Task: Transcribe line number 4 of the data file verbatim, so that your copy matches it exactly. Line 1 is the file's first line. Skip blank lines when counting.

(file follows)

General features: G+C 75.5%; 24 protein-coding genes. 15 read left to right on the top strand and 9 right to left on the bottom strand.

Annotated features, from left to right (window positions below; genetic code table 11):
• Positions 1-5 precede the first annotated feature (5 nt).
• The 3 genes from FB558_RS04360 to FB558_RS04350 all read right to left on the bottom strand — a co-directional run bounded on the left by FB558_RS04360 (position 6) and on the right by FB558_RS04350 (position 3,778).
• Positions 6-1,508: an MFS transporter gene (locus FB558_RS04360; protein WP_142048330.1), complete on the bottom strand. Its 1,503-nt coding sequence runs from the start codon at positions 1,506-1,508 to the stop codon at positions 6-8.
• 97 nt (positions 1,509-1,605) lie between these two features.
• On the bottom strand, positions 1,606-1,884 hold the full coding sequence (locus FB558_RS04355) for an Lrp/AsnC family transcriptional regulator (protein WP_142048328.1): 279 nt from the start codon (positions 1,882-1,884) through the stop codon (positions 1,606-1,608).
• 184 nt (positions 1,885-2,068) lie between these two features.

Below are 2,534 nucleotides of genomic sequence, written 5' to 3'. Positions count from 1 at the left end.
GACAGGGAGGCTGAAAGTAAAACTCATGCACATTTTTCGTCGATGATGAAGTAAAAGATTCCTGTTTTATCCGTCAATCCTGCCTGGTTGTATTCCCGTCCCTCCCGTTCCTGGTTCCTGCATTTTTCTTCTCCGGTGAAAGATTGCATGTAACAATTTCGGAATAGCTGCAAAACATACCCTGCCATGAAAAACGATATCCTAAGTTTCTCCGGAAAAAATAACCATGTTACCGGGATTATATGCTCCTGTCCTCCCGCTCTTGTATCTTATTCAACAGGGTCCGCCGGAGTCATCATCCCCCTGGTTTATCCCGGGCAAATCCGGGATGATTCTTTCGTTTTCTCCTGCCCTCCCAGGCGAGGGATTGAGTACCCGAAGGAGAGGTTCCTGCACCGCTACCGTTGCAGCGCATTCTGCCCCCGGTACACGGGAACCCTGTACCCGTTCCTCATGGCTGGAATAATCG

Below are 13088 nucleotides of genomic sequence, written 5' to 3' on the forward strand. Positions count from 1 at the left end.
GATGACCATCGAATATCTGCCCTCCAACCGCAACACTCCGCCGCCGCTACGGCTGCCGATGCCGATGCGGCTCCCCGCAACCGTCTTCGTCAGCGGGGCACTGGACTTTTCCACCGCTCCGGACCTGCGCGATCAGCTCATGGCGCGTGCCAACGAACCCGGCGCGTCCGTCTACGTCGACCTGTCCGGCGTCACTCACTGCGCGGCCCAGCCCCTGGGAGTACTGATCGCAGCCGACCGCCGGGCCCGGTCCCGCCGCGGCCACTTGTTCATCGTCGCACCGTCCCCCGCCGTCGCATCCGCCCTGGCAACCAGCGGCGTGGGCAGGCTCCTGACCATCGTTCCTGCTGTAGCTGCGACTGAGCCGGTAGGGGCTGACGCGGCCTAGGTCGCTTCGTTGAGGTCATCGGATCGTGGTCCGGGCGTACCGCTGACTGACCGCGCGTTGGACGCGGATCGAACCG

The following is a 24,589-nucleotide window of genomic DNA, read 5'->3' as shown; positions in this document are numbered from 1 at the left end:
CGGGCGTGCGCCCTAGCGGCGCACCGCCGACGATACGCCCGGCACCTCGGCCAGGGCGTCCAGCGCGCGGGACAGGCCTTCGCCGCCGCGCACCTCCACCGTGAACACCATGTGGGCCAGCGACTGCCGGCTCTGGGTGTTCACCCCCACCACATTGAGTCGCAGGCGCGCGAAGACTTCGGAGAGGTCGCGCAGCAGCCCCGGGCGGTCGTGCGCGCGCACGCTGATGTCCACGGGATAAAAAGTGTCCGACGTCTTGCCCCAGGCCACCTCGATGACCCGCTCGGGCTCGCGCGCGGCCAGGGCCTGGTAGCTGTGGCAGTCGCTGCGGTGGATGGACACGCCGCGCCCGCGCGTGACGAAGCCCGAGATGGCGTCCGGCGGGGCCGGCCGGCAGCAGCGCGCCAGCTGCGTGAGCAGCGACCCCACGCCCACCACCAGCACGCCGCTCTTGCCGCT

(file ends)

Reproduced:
• The 3 genes from FB558_RS04360 to FB558_RS04350 all read right to left on the bottom strand — a co-directional run bounded on the left by FB558_RS04360 (position 6) and on the right by FB558_RS04350 (position 3,778).